Germany: Deutsche Bank and DWS Group Raided on Allegations of Greenwashing
Last week, in response to allegations of greenwashing, German police and financial regulatory authority BaFin raided Deutsche Bank AG’s Frankfurt offices and those of DWS Group, the asset manager majority owned by Deutsche Bank.
BaFin’s investigation into DWS began last summer, following allegations raised by its former Chief Sustainability Officer, Desiree Fixler, that the firm inflated its ESG credentials by claiming that hundreds of billions of assets it was managing were “ESG integrated,” despite a lack of action by fund managers.
Following the raid, DWS CEO Asoka Woehrmann announced his resignation; Stefan Hoops, currently the head of the Deutsche Bank’s corporate bank, will succeed Woehrmann in the position.
This is the first time an asset manager has been raided in an ESG investigation and signals increased aggressiveness by European regulatory authorities when it comes to enforcement action related to greenwashing.
Deutsche Bank, DWS Raided Over Allegations of Greenwashing
UK: Environmental Audit Committee Announces Official Inquiry
On May 30, the UK Environmental Audit Committee (EAC) announced an official inquiry and call for evidence into the role of the financial sector in the UK’s net zero transition. Specifically, the EAC stated that it would examine “the role of financial institutions, including UK signatories to the Glasgow Financial Alliance for Net Zero (GFANZ), in winding down the financing of fossil fuel extraction and promoting the transition to green energy in pursuit of the Government’s climate and environment targets.”
In announcing the inquiry, the EAC highlighted the importance the UK government has placed on the role of finance in supporting the net zero transitions, noting the emphasis given to the issue during the COP26 conference in Glasgow last November, which the UK hosted.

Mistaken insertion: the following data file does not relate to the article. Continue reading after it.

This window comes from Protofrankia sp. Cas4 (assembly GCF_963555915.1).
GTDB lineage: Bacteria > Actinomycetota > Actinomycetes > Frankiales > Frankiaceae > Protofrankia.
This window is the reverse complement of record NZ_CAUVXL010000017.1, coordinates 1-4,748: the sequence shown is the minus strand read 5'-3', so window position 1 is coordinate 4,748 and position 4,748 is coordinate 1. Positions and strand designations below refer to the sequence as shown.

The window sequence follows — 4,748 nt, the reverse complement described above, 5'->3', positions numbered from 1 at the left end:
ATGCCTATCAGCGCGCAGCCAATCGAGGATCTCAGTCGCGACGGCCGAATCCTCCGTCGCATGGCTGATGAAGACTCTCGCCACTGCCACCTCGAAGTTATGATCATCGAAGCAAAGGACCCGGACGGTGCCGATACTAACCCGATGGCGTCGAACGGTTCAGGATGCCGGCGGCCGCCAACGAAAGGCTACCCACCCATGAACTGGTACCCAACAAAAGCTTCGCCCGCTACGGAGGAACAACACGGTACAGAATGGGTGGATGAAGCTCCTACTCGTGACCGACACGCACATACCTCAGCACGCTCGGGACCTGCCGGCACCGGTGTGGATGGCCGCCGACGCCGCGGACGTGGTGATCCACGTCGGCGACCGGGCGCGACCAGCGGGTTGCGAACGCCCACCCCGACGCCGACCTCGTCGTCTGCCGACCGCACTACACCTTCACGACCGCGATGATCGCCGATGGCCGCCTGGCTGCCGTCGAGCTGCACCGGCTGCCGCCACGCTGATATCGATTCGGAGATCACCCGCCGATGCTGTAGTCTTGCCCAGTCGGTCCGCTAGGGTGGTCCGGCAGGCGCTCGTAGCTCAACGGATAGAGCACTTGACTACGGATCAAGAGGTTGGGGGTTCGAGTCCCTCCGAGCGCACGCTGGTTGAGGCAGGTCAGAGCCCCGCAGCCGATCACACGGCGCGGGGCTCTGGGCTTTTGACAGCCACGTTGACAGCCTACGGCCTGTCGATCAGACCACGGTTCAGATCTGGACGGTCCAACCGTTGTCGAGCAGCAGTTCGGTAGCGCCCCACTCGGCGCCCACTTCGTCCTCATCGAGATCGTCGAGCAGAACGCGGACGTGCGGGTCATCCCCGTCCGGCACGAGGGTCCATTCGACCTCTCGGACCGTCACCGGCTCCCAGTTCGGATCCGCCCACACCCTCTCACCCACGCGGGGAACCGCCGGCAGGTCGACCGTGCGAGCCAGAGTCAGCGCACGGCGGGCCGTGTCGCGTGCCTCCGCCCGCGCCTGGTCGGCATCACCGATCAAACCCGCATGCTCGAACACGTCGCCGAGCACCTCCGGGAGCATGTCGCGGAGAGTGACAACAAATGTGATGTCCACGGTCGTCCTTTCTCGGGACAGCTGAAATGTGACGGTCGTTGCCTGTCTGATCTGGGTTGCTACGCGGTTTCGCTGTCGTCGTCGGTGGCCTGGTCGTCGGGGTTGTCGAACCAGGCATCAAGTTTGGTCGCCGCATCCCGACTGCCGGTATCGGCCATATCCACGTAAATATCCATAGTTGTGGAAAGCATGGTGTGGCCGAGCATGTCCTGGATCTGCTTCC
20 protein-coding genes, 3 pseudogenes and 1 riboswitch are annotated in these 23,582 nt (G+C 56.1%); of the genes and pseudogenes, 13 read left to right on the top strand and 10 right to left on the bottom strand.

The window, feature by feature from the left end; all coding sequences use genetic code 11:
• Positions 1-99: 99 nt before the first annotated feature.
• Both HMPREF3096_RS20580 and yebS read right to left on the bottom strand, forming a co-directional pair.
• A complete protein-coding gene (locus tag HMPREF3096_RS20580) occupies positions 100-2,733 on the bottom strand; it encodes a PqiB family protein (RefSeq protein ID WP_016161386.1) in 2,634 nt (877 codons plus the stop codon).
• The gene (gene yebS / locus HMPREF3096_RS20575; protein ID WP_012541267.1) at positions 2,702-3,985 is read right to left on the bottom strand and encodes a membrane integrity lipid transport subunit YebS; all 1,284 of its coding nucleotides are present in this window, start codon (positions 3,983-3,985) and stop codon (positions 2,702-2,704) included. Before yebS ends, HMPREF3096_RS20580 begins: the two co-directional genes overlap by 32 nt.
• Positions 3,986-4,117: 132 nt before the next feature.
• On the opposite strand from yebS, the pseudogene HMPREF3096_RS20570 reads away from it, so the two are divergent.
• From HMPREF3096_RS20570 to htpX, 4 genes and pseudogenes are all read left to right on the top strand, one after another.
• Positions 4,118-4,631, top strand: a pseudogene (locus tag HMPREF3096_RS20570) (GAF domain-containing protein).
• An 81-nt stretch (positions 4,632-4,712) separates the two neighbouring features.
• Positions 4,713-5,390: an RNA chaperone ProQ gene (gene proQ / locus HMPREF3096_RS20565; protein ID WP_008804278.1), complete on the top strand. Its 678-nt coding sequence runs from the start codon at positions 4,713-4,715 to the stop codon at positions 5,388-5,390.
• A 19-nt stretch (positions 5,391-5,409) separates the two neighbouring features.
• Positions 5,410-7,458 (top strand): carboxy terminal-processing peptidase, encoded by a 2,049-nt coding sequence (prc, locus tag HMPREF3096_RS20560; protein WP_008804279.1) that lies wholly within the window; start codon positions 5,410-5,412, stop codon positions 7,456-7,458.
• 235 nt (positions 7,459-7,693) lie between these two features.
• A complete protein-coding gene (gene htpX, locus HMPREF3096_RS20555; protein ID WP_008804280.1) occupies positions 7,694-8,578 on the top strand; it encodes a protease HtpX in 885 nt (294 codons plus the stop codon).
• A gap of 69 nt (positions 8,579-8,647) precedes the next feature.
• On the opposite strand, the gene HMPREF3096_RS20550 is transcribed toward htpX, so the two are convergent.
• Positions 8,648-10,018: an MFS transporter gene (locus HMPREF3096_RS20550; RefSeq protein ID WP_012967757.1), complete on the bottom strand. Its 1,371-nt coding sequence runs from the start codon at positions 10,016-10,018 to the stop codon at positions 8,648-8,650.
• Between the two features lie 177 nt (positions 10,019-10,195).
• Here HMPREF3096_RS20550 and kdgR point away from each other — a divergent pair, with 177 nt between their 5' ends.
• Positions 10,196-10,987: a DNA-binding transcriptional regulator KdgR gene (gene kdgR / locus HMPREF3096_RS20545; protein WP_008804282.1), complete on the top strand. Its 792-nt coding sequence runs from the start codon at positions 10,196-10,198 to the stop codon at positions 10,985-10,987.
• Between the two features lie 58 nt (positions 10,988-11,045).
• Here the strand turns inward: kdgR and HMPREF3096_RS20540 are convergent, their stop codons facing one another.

Commenting on the work of organizations such as GFANZ, the EAC was supportive of the progress made to date—remarking on the increased use of net zero statements as part of the corporate climate strategies of banks, insurance companies, pension funds and asset managers—but noting that ultimate success will depend on the “signatory firms following through on their commitments effectively, and on others joining them.”
The EAC invites review of the investment strategies of investors with a British presence and announced the following areas of focus with respect to initiatives and their corresponding impact:
- Corporate approaches to financing existing and planned fossil fuel projects;
- The potential effectiveness of the financial sector, including through alliances, such as GFANZ, in encouraging the decarbonization of the economy sufficiently to limit global temperature rise to 1.5°C;
- Pathways to reducing investment in fossil fuel extraction;
- Current and planned investment in renewable energy generation, distribution and storage;
- The effect (if any) on the pace and scale of disinvestment plans resulting from Russia’s invasion of Ukraine and any efforts to mitigate such effects; and